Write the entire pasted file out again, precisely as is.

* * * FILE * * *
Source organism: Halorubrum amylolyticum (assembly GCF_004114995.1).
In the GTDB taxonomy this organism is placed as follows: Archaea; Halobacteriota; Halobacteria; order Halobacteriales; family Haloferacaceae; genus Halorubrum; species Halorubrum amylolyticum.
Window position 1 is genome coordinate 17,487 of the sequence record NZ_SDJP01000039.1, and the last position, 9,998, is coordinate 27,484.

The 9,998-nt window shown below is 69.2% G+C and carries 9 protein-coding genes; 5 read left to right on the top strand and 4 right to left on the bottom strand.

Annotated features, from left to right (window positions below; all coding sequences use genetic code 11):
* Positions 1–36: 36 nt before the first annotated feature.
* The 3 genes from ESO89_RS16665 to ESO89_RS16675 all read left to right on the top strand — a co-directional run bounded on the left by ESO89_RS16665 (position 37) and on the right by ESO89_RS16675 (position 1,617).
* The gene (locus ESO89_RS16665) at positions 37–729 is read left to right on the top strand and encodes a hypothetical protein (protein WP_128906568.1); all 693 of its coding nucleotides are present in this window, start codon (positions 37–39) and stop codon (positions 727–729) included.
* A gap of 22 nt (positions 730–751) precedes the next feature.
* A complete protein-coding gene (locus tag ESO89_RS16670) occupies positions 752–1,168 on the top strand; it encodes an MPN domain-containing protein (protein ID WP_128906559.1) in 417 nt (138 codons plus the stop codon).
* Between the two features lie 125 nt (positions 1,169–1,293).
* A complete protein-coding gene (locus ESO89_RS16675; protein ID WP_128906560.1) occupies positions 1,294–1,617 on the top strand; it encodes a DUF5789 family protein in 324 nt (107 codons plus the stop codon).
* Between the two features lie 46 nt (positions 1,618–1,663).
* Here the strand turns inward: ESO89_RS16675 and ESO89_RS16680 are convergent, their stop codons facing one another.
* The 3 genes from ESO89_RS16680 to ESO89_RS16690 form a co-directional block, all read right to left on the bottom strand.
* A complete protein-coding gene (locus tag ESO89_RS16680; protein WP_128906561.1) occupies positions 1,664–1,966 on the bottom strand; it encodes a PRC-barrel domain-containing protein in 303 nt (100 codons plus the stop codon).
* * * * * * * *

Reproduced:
Source organism: Halorubrum amylolyticum (assembly GCF_004114995.1).
In the GTDB taxonomy this organism is placed as follows: Archaea; Halobacteriota; Halobacteria; order Halobacteriales; family Haloferacaceae; genus Halorubrum; species Halorubrum amylolyticum.
Window position 1 is genome coordinate 17,487 of the sequence record NZ_SDJP01000039.1, and the last position, 9,998, is coordinate 27,484.

The 9,998-nt window shown below is 69.2% G+C and carries 9 protein-coding genes; 5 read left to right on the top strand and 4 right to left on the bottom strand.

Annotated features, from left to right (window positions below; all coding sequences use genetic code 11):
* Positions 1–36: 36 nt before the first annotated feature.
* The 3 genes from ESO89_RS16665 to ESO89_RS16675 all read left to right on the top strand — a co-directional run bounded on the left by ESO89_RS16665 (position 37) and on the right by ESO89_RS16675 (position 1,617).
* The gene (locus ESO89_RS16665) at positions 37–729 is read left to right on the top strand and encodes a hypothetical protein (protein WP_128906568.1); all 693 of its coding nucleotides are present in this window, start codon (positions 37–39) and stop codon (positions 727–729) included.
* A gap of 22 nt (positions 730–751) precedes the next feature.
* A complete protein-coding gene (locus tag ESO89_RS16670) occupies positions 752–1,168 on the top strand; it encodes an MPN domain-containing protein (protein ID WP_128906559.1) in 417 nt (138 codons plus the stop codon).
* Between the two features lie 125 nt (positions 1,169–1,293).
* A complete protein-coding gene (locus ESO89_RS16675; protein ID WP_128906560.1) occupies positions 1,294–1,617 on the top strand; it encodes a DUF5789 family protein in 324 nt (107 codons plus the stop codon).
* Between the two features lie 46 nt (positions 1,618–1,663).
* Here the strand turns inward: ESO89_RS16675 and ESO89_RS16680 are convergent, their stop codons facing one another.
* The 3 genes from ESO89_RS16680 to ESO89_RS16690 form a co-directional block, all read right to left on the bottom strand.
* A complete protein-coding gene (locus tag ESO89_RS16680; protein WP_128906561.1) occupies positions 1,664–1,966 on the bottom strand; it encodes a PRC-barrel domain-containing protein in 303 nt (100 codons plus the stop codon).